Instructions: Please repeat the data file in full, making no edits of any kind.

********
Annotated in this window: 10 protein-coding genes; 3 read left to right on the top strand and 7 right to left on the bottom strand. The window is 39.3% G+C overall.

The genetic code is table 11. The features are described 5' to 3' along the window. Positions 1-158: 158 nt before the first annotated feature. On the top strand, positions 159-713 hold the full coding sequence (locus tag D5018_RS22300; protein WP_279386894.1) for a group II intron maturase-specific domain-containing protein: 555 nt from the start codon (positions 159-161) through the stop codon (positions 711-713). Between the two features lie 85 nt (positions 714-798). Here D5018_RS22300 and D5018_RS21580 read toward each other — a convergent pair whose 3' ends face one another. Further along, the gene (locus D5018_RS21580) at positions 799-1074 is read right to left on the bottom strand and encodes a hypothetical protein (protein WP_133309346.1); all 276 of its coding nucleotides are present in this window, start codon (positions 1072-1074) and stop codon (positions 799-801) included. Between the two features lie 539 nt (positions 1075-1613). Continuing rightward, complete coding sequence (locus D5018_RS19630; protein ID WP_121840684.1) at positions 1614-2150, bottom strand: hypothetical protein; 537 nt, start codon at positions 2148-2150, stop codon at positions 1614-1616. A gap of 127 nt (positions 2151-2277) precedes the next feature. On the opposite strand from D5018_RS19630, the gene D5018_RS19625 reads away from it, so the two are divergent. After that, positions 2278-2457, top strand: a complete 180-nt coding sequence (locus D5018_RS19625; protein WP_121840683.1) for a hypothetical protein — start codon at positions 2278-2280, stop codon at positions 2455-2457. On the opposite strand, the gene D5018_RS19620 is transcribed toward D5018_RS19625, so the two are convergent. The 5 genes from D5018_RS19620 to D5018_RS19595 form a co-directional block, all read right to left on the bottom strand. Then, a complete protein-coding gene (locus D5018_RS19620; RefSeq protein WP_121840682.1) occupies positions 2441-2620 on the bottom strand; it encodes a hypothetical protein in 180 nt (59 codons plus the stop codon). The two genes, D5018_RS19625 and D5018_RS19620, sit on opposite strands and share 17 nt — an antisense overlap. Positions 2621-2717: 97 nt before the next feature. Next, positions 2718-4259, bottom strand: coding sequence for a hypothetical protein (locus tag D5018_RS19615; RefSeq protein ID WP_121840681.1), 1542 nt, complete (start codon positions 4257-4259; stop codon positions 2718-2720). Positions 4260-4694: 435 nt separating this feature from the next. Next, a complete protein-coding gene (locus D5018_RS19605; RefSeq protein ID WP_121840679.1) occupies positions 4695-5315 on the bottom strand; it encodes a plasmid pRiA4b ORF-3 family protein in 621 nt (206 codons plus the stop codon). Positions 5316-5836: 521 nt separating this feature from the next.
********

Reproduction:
Annotated in this window: 10 protein-coding genes; 3 read left to right on the top strand and 7 right to left on the bottom strand. The window is 39.3% G+C overall.

The genetic code is table 11. The features are described 5' to 3' along the window. Positions 1-158: 158 nt before the first annotated feature. On the top strand, positions 159-713 hold the full coding sequence (locus tag D5018_RS22300; protein WP_279386894.1) for a group II intron maturase-specific domain-containing protein: 555 nt from the start codon (positions 159-161) through the stop codon (positions 711-713). Between the two features lie 85 nt (positions 714-798). Here D5018_RS22300 and D5018_RS21580 read toward each other — a convergent pair whose 3' ends face one another. Further along, the gene (locus D5018_RS21580) at positions 799-1074 is read right to left on the bottom strand and encodes a hypothetical protein (protein WP_133309346.1); all 276 of its coding nucleotides are present in this window, start codon (positions 1072-1074) and stop codon (positions 799-801) included. Between the two features lie 539 nt (positions 1075-1613). Continuing rightward, complete coding sequence (locus D5018_RS19630; protein ID WP_121840684.1) at positions 1614-2150, bottom strand: hypothetical protein; 537 nt, start codon at positions 2148-2150, stop codon at positions 1614-1616. A gap of 127 nt (positions 2151-2277) precedes the next feature. On the opposite strand from D5018_RS19630, the gene D5018_RS19625 reads away from it, so the two are divergent. After that, positions 2278-2457, top strand: a complete 180-nt coding sequence (locus D5018_RS19625; protein WP_121840683.1) for a hypothetical protein — start codon at positions 2278-2280, stop codon at positions 2455-2457. On the opposite strand, the gene D5018_RS19620 is transcribed toward D5018_RS19625, so the two are convergent. The 5 genes from D5018_RS19620 to D5018_RS19595 form a co-directional block, all read right to left on the bottom strand. Then, a complete protein-coding gene (locus D5018_RS19620; RefSeq protein WP_121840682.1) occupies positions 2441-2620 on the bottom strand; it encodes a hypothetical protein in 180 nt (59 codons plus the stop codon). The two genes, D5018_RS19625 and D5018_RS19620, sit on opposite strands and share 17 nt — an antisense overlap. Positions 2621-2717: 97 nt before the next feature. Next, positions 2718-4259, bottom strand: coding sequence for a hypothetical protein (locus tag D5018_RS19615; RefSeq protein ID WP_121840681.1), 1542 nt, complete (start codon positions 4257-4259; stop codon positions 2718-2720). Positions 4260-4694: 435 nt separating this feature from the next. Next, a complete protein-coding gene (locus D5018_RS19605; RefSeq protein ID WP_121840679.1) occupies positions 4695-5315 on the bottom strand; it encodes a plasmid pRiA4b ORF-3 family protein in 621 nt (206 codons plus the stop codon). Positions 5316-5836: 521 nt separating this feature from the next.